-15 % sur votre première commande

rentrez votre email pour recevoir le code

    -15 % sur votre première commande

    rentrez votre email pour recevoir le code

      Le paiement x10 disponible sur la boutique ! Commandez votre airbag SAFEFIT pour 50€/mois

      The importance of a strong topline

      mercredi, 27 septembre, 2017

      The horse’s spine can be assimilated to a bridge; an assembly of vertebrae spaced by a few centimeters and supported by two ‘pillars’: the horse’s forehand and hindquarters. The main back muscle is the latissimus dorsi, located on each side of the verterbea.

      The latissimus dorsi is a skeletal and non-weight bearing muscle, and since horses do not have collarbones; the structure of their back as a whole is quite weak.

      By nature, horses are not supposed to bear the weight of a rider on their back. Their back muscle structure is a fundamental and extremely fragile area that is very solicited in sports horses in particular. A proper conditioning and preparation is thus essential to preserve horses’ health and get the most out of their physical and mental potential. Indeed, it is the proper functioning and tonicity of horses’ top line that allows them to bear the weight of a saddle and rider, and get the energy to walk, trot, canter, turn, jump, etc.

      Once you get in the saddle, your weight will impact the horse’s back and hollow it, which can cause the horse pain with time. A bad position of the rider, an ill-fitting saddle, or a poorly managed training can also cause and/or amplify pain. The slightest weakness or trouble spot in the top line has to be taken care of rapidly. By teaching horses to properly lift their top line, use their back, and contract their abdominal muscles, you will improve their comfort.

      1. Focus on the consequences of an ill-fitting saddle

      The saddle absorbs shocks and allows the weight of the rider to be evenly distributed on the horse’s back. Having a saddle adapted to the horse’s morphology is essential in order not to alter his locomotion or hurt his top line. Just picture going for a jog wearing shoes a size or two too small or too large. Each stride would be painful. It is exactly the same for your horse. One saddle cannot both fit Tornado, the fat pony with a short back, and Venus, the frail thoroughbred mare with a long and prominent back.

      An ill-fitting saddle will create repeated pressure points/spots, leading the area concerned to lack irrigation and causing an atrophy of the back muscles. On the longer term, you might feel consequences on the performance of your horse: reluctance to bend, to change pace, to be on the bit…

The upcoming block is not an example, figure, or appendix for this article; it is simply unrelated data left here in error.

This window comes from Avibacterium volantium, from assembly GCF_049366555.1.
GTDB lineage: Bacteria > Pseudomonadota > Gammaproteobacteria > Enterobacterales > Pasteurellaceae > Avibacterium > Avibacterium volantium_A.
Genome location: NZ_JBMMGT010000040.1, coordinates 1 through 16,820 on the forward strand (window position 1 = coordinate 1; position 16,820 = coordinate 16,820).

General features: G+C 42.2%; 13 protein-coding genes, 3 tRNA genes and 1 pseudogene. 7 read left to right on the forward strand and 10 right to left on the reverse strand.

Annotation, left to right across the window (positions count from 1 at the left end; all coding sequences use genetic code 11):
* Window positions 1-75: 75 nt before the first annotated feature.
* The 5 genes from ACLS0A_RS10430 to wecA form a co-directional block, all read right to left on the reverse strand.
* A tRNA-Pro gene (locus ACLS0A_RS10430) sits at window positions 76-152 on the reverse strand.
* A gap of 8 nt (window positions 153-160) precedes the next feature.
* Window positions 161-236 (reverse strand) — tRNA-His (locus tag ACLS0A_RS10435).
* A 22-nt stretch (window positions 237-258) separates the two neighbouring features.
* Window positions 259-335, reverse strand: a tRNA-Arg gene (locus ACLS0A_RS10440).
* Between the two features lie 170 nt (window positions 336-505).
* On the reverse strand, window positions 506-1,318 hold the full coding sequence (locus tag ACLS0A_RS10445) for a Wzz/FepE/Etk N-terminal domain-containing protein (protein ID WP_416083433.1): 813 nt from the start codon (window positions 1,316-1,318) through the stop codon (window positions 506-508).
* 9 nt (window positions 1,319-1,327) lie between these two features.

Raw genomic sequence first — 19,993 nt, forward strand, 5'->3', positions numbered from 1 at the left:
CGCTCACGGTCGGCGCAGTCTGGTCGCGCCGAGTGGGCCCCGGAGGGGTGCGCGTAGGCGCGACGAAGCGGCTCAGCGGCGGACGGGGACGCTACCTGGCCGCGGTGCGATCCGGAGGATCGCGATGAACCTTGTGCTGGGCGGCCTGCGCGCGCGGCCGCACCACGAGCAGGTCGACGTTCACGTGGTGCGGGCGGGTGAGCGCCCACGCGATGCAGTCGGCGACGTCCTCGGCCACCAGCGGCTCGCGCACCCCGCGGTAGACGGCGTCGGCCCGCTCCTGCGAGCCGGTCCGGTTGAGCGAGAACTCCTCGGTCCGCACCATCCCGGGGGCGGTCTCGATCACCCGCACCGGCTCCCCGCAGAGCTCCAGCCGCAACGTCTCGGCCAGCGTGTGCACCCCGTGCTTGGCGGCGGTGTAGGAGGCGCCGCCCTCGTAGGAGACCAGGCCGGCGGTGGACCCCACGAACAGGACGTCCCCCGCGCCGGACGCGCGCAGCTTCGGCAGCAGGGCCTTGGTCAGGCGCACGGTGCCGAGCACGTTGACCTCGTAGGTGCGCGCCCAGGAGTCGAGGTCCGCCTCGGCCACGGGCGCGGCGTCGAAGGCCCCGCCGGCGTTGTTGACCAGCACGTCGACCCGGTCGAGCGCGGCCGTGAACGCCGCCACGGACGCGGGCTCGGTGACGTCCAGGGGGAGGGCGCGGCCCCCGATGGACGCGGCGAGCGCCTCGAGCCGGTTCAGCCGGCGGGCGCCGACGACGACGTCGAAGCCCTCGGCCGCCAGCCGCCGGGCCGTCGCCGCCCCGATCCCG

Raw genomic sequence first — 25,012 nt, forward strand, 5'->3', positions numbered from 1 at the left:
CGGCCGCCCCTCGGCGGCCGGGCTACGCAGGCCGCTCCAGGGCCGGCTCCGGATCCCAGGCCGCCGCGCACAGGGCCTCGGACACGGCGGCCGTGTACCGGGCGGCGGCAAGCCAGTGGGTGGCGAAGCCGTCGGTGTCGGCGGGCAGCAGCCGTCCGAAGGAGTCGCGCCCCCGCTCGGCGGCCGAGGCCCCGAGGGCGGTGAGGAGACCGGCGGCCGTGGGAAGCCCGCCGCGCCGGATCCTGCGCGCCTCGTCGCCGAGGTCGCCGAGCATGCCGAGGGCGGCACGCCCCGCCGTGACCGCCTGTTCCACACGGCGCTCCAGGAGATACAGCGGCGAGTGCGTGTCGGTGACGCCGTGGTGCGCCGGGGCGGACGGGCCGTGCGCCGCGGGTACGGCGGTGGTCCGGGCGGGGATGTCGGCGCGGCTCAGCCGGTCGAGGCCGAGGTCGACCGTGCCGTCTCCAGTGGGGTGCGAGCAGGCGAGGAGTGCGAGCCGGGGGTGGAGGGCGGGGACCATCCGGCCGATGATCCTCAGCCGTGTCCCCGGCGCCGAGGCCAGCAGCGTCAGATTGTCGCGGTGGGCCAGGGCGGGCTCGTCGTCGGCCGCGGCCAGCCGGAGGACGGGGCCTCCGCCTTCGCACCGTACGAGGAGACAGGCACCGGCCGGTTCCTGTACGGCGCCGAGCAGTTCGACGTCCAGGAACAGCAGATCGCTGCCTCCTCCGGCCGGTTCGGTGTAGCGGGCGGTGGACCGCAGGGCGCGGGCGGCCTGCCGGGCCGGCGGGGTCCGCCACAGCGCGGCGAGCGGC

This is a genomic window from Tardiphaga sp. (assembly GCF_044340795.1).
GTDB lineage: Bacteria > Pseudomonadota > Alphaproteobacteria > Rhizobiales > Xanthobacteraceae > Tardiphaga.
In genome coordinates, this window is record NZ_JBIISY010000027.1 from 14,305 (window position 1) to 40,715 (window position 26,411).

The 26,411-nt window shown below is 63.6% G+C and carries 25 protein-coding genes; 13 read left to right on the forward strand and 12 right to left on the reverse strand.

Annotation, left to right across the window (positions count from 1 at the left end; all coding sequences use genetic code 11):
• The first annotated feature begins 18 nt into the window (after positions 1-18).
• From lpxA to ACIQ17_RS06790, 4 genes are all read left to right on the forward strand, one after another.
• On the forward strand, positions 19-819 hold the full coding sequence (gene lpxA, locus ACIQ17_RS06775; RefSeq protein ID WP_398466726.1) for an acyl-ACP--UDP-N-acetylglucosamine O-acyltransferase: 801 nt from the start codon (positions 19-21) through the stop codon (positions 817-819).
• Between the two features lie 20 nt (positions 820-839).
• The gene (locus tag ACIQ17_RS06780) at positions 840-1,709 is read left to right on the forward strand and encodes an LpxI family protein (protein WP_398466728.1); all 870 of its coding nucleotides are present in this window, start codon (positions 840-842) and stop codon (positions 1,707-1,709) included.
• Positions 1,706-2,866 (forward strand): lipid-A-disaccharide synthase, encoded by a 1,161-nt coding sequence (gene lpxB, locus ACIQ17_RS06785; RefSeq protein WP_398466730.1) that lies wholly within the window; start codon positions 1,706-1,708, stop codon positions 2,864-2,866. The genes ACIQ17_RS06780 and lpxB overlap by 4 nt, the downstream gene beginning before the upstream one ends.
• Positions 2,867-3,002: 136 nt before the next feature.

It is important to note that the way you saddle up your horse can also have impacts on the horse’s back muscles, despite having a fitting saddle. Indeed, many riders put the saddle either on the horse’s shoulders or withers, hence blocking their movement. In addition, the rider’s weight interferes with the horse’s back muscles, and the horse’s locomotion is then hampered, due to a lack of impulsion.

      2. How to strengthen the horse’s back?

      During the training session, the horse’s back flexes continuously and his top line changes based on the degree of bend and collection as well as the height at which he carries his head. The most important factor for a proper functioning of the back is the freedom of the neck.

      Here are some exercises that will help strengthen your horse’s back. First of all, riders must know that the trot is the ideal pace to achieve this. In addition, it is best that riders post the trot in order to relieve the horse’s back as much as possible.

      ➢   Neck extension work

      Neck extension work is recommended, in particular during the warm up. The goal is to work the horse with his neck down (and not round), his forehead vertical, and his nose gradually reaching for the ground until finding itself 30 cm above it.

      This exercise is a good way to stretch the horse’s top line from the tip of the nose to the tail, and round his back. In this attitude, the horse will be able to develop his muscles and free the accumulated tensions in the area surrounding his spine. This extension work can be done either lunging or riding the horse, always making sure to work symmetrically.

      It is worth pointing out that when working a horse downward, it is not the back but the abdominal muscles that are compressed first. These abdominals help the back hold itself and strengthen; they are called antagonistic muscles. Just like humans, horses need good abdominal muscles to have a good back.

      ➢   Bending work

      Bending work is a good way to laterally mobilize the back. From a purely theoretical point of view, bending consists in curving the horse’s head-tail axis around the rider’s leg. A proper bend favors the engagement of the inside hind leg, allowing the horse to build muscles as well as relax and loosen, but only on one side. It is thus important to properly balance the training on both sides for the horse to have a harmonious musculature. The circle is the best exercise to work on the horse’s bend. Serpentines, figure eights, and half-voltes are also good tools to use.

      ➢   Cavaletti work

      Cavaletti are interesting to work on the entire top line, while also working on the horse’s engagement during take off. As with the other exercises, the most important is trot work. Canter work is less efficient but can still be useful with some jumper horses. Start with two or three cavaletti and then gradually increase up to six. The line must be built in order to limit the rider’s interventions and let the horse be as free of his movements as possible.

      See you soon for another article,

      The Seaver team